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Spain's King Juan Carlos I and Queen Sofia (Archives)
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Envoy: 1492 expulsion Spain's greatest mistake
In joint event in Chicago marking 21 years since establishment of relations between Israel and Spain, Spanish consul general apologizes for expulsion of Jews from his country in 15th century
The expulsion of the Jews from Spain in 1492 was an "almost barbaric" act, Spain's consul general in Chicago said Saturday. The consul general, Francisco Jose Viqueira, spoke during an event held in the city Saturday marking 21 years since the establishment of diplomatic relations between Israel and Spain.

 

Viqueira described at length the expulsion of the Jews from the country in the 15th century, and echoed King Juan Carlos' apology to the Jewish people for the suffering they had endured. According to the consul, the expulsion was Spain's greatest political and historical mistake, since the Jews and their culture were an integral part of the country.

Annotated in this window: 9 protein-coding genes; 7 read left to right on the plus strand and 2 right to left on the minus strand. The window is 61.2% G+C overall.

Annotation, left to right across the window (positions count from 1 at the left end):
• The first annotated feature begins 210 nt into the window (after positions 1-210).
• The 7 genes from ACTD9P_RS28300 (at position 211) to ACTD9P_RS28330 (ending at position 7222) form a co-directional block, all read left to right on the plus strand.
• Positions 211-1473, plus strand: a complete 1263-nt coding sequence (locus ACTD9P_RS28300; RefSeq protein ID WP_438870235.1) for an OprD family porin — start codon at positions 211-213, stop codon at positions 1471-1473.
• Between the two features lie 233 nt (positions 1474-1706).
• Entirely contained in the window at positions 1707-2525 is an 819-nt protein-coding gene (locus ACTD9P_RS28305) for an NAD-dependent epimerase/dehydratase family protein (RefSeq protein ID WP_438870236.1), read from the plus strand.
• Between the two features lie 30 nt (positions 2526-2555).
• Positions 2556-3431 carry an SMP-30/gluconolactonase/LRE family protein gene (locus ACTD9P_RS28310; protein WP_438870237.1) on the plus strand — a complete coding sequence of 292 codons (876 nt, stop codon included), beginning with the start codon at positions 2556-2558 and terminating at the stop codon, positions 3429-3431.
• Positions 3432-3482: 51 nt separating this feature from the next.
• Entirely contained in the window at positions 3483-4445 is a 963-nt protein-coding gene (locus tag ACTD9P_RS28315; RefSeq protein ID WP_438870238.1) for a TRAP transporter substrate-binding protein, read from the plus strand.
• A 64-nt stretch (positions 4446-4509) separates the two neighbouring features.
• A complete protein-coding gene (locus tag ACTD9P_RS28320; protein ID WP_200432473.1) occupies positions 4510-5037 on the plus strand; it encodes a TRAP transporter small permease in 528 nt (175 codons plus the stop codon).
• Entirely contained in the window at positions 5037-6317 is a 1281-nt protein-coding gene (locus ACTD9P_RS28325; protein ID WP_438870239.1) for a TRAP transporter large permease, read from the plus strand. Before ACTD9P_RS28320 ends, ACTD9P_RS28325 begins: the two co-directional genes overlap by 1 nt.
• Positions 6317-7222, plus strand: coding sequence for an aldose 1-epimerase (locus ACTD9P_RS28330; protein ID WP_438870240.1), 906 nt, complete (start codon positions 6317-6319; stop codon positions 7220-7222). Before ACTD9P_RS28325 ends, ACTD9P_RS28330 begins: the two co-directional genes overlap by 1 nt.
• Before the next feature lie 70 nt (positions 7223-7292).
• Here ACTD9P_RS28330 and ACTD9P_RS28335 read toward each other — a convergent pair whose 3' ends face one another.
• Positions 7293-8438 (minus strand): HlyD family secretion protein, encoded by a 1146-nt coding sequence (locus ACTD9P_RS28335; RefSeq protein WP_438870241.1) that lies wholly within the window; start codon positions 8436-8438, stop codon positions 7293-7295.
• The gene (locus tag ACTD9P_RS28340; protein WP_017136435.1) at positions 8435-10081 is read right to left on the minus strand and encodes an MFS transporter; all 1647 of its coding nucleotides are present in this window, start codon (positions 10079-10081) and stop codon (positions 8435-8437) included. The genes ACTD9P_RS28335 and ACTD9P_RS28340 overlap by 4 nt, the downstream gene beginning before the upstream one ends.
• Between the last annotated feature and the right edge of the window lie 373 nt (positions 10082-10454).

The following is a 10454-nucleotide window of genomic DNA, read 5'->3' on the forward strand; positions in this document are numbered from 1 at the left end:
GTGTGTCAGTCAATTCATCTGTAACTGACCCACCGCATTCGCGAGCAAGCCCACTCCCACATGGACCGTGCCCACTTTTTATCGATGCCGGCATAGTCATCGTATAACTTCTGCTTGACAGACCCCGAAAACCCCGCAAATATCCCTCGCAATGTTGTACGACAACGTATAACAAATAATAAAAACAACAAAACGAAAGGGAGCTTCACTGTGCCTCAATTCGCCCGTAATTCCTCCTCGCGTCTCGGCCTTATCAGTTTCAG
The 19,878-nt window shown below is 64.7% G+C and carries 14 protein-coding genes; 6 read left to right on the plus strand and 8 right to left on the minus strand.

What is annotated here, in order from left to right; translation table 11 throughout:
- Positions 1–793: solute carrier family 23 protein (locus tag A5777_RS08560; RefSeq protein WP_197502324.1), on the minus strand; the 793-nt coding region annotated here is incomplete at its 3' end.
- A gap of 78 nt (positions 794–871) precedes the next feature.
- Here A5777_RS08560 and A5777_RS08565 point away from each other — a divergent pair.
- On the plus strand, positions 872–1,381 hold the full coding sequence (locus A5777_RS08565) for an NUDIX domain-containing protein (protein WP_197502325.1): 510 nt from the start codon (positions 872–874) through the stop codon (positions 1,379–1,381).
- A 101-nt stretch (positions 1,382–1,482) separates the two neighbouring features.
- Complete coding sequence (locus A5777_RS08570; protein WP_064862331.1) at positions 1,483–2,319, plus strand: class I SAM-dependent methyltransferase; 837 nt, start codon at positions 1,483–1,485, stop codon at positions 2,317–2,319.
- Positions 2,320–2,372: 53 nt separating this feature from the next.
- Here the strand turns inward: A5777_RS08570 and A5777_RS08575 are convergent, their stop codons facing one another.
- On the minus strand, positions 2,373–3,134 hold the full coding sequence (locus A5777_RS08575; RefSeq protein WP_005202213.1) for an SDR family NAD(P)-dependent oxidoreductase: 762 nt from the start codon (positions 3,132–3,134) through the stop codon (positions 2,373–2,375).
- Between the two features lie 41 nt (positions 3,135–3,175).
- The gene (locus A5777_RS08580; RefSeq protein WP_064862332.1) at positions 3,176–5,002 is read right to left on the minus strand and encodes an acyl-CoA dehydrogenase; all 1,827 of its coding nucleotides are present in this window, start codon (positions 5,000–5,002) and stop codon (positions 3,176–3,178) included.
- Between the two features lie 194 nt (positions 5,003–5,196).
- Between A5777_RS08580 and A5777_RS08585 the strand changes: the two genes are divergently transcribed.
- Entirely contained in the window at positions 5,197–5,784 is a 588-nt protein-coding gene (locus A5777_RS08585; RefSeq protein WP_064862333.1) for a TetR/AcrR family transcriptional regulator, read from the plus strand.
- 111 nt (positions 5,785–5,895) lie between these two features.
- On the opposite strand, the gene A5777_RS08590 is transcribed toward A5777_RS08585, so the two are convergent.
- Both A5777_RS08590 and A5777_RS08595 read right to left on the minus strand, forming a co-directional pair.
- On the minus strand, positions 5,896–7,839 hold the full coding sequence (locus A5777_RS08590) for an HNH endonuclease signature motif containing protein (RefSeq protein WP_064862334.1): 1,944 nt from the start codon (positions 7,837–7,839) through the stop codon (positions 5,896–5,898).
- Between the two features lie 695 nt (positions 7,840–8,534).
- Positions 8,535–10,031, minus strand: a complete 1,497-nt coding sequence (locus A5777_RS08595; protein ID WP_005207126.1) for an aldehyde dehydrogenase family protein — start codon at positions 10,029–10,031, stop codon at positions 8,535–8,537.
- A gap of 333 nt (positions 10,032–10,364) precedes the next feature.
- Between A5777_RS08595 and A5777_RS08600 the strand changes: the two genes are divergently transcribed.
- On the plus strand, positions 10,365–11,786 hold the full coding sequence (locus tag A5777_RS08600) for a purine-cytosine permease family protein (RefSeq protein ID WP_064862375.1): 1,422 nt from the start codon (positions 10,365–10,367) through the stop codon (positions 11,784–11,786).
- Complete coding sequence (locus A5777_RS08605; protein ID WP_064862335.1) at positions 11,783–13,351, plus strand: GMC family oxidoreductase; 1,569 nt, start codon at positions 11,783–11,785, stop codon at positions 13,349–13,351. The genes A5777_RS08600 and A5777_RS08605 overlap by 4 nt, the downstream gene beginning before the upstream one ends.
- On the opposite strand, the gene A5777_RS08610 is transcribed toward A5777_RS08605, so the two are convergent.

The special event, titled "Sephardic Flamenco," included a dance show by renowned Israeli flamenco dancers Ella Weich and Shoshi Yisraeli. Held at the Museum of Modern Art, the show was the culmination of the sixth Flamenco Festival in the city, sponsored by the Cervantes Institute.

 

The music that was especially composed for this event combined Israeli and Jewish elements in the Flamenco show.

 

Israeli Consul General Baruch Binah thanked his Spanish counterpart for the special gesture. He mentioned the suffering caused by the expulsion, but also stressed the profound influence the Golden Age in Spain had on Jewish culture.

 

Binah also referred to Spain's contribution to the Madrid Conference, and concluded by saying, "After 21 years, the ties between our countries have matured, and this is reflected in trade, economic, cultural and diplomatic relations."

 

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